The threat of war against the United States is making headlines and roiling investors’ nerves. While full-scale war is likely not imminent, it’s something worth considering in light of where we stand in the long-term War Cycle.
North Korea has stolen the geopolitical spotlight in recent weeks after making military threats against both the U.S. and South Korea. North Korea is the target of UN sanctions in response to a nuclear weapons test performed by the country in February. In reference to the test a spokesman for North Korea’s Foreign Ministry declared the nation has a right to initiate “a preemptive nuclear attack to destroy the strongholds of the aggressors.”
Most recently, North Korea said it had final approval to launch “merciless” military strikes on the U.S. South Korea’s defense minister said North Korea had moved a missile with “considerable range” to its east coast. North Korea recently announced it would cancel all nonaggression pacts with the South, according to the Los Angeles Times.
The obstreperous saber-rattling by North Korea’s supreme leader, Kim Jong Un, seems to have gone beyond the boundaries of idle threats. Are we to fear an outbreak of war involving North and South Korea – and possibly the U.S. – in the near future?
To answer this question we need first to realize where we are in the context of the 24-year cycle. This particular cycle, a subset of the Kress 120-year cycle, has been identified as the long-term “war cycle” among industrialized countries. The most recent 24-year cycle bottom occurred in October 1990. This ended a vicious bear market for the stock market. The banking sector was particularly hard hit by this particular 24-year cycle as 1990 was the worst part of the infamous S&L crisis and saw the failure of more than 100 small banks. The 24-year cycle bottom of 1990 marked the beginning of the great 1990s bull market, which extended until early 2000.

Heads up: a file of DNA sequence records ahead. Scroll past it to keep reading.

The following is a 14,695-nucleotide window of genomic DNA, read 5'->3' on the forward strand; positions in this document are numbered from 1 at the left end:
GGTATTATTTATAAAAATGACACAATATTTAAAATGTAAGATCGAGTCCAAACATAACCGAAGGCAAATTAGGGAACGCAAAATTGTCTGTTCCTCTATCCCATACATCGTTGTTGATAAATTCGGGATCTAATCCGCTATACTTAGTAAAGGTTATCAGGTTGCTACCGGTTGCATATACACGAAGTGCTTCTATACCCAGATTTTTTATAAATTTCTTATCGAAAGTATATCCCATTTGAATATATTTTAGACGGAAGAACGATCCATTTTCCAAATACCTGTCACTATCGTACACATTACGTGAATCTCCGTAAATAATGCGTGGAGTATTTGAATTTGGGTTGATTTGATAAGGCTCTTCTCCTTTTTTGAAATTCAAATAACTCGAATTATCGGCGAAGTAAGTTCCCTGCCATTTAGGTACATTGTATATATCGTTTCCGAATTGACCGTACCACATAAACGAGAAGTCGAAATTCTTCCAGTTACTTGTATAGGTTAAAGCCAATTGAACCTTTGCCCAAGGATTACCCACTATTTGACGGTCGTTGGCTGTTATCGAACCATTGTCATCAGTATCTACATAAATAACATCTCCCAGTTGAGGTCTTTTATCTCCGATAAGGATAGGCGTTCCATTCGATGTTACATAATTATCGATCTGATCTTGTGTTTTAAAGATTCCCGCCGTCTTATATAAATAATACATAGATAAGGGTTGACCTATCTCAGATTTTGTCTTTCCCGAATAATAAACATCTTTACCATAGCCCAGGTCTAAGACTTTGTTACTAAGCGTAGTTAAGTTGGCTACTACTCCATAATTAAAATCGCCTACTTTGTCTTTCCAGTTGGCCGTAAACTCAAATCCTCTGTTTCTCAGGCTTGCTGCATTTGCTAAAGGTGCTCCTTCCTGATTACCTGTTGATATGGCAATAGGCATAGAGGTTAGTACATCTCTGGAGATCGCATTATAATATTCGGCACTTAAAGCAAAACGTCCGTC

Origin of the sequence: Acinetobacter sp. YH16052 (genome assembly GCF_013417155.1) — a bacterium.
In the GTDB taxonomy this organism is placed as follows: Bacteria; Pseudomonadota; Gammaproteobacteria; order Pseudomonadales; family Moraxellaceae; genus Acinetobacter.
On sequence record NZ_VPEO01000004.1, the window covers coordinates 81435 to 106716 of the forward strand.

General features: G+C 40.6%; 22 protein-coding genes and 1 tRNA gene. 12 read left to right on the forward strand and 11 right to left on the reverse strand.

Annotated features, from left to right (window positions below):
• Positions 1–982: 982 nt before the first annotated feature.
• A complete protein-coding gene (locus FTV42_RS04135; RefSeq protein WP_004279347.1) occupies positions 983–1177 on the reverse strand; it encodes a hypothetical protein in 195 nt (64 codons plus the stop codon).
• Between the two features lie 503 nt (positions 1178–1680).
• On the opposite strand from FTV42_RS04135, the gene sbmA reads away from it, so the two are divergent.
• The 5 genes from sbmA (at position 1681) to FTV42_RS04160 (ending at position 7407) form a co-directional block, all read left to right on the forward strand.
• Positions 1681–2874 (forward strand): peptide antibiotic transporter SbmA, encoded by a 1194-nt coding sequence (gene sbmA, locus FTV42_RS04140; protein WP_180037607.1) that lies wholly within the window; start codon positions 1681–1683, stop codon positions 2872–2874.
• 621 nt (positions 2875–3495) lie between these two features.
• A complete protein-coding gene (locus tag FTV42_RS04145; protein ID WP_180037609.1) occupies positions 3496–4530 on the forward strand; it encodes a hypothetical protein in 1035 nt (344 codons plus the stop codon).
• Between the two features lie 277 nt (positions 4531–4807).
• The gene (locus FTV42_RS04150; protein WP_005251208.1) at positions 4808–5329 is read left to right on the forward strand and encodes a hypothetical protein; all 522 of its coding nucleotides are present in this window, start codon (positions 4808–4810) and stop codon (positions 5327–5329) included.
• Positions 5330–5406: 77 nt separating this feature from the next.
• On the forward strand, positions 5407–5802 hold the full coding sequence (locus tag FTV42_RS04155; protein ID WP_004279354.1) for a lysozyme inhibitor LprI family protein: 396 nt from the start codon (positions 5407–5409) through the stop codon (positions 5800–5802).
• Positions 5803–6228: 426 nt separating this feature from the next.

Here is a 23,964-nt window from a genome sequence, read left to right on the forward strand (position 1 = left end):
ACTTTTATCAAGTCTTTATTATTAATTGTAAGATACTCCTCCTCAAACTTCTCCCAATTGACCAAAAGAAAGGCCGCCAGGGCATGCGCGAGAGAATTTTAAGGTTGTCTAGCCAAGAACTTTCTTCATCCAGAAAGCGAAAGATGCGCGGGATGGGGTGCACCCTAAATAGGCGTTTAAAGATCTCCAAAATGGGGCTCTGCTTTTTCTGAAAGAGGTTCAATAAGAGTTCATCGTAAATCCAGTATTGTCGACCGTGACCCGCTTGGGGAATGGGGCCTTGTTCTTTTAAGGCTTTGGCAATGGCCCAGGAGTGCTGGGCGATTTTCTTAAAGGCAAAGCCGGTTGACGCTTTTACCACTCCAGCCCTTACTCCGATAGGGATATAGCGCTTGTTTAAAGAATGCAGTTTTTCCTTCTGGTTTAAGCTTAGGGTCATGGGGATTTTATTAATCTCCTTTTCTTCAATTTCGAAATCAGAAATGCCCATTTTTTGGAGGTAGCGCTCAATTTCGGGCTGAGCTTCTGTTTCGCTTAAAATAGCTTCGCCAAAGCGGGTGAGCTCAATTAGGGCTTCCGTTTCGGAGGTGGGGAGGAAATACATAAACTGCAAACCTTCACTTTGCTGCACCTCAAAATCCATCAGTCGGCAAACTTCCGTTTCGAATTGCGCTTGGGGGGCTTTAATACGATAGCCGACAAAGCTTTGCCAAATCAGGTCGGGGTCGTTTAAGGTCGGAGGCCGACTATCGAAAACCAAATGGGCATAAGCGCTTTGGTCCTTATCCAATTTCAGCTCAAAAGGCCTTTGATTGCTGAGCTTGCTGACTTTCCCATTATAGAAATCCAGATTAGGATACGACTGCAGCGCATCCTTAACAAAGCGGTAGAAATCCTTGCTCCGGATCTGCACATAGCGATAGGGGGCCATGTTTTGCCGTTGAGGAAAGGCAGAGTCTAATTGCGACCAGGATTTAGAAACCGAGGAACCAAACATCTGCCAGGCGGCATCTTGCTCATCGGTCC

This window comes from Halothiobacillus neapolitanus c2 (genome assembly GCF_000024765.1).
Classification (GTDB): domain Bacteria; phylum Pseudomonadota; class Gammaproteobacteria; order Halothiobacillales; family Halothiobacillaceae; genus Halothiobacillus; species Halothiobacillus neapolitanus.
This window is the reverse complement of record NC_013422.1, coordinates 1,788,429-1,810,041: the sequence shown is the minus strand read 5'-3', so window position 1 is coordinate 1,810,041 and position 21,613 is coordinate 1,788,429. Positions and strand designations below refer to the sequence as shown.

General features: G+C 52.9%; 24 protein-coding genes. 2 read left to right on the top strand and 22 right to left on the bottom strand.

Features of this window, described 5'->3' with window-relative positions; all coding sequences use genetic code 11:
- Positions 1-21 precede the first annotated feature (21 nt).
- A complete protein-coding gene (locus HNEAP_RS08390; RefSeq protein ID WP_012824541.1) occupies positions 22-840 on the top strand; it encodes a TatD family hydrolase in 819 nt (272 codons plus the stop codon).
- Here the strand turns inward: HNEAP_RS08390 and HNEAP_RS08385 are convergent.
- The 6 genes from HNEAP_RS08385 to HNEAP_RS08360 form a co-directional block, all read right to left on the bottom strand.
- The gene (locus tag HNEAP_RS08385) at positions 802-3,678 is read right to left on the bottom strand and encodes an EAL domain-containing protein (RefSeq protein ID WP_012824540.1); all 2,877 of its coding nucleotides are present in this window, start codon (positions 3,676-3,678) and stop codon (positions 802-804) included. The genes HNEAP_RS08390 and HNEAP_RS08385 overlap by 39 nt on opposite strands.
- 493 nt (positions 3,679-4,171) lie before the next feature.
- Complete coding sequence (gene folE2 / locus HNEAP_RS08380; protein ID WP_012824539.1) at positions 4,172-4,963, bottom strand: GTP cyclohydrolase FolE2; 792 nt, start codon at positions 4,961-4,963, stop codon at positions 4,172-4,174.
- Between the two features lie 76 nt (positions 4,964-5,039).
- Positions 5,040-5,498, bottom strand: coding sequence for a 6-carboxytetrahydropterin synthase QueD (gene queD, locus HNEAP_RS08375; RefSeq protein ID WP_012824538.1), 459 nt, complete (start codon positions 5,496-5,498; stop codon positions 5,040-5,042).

Since 1894 when the previous 120-year Grand Super Cycle bottomed and a new one began, there have been four military conflagrations at each subsequent bottom of the 24-year cycle. Most of these wars have been major in scope. The first such instance of war occurred in the years leading up to 1918, which saw the first 24-year cycle bottom of the current 120-year cycle. The 24-year cycle that bottomed that year saw the ending to the First World War. Remembering that the final “hard down” phase of the 24-year cycle approximates to almost two-and-a-half years, this represented roughly the second half of that major war, a war that involved the United States.
The next 24-year cycle bottom occurred in 1942. This year represented the United States’ entry into the Second World War against Japan and the Axis Powers. Both the 1918 and the 1942 cycle bottom years proved vicious in terms of military conflicts on the global scale.
Following the 1942 bottom, the next 24-year cycle bottom occurred in 1966 as previously discussed. This was a particularly harsh year in the Vietnam War in terms of the United States’ involvement. Following the 1965 National Liberation Front attack on two American military installations, President Lyndon Johnson ordered the continuous bombing of North Vietnam.
As I observed in my book, The Stock Market Cycles, “The final 24-year cycle bottom within the current 120-year cycle will occur around late September/early October in 2014. If history repeats, the period [around] year 2014 can be expected to usher in another major war involving the U.S., possibly on the global scale.”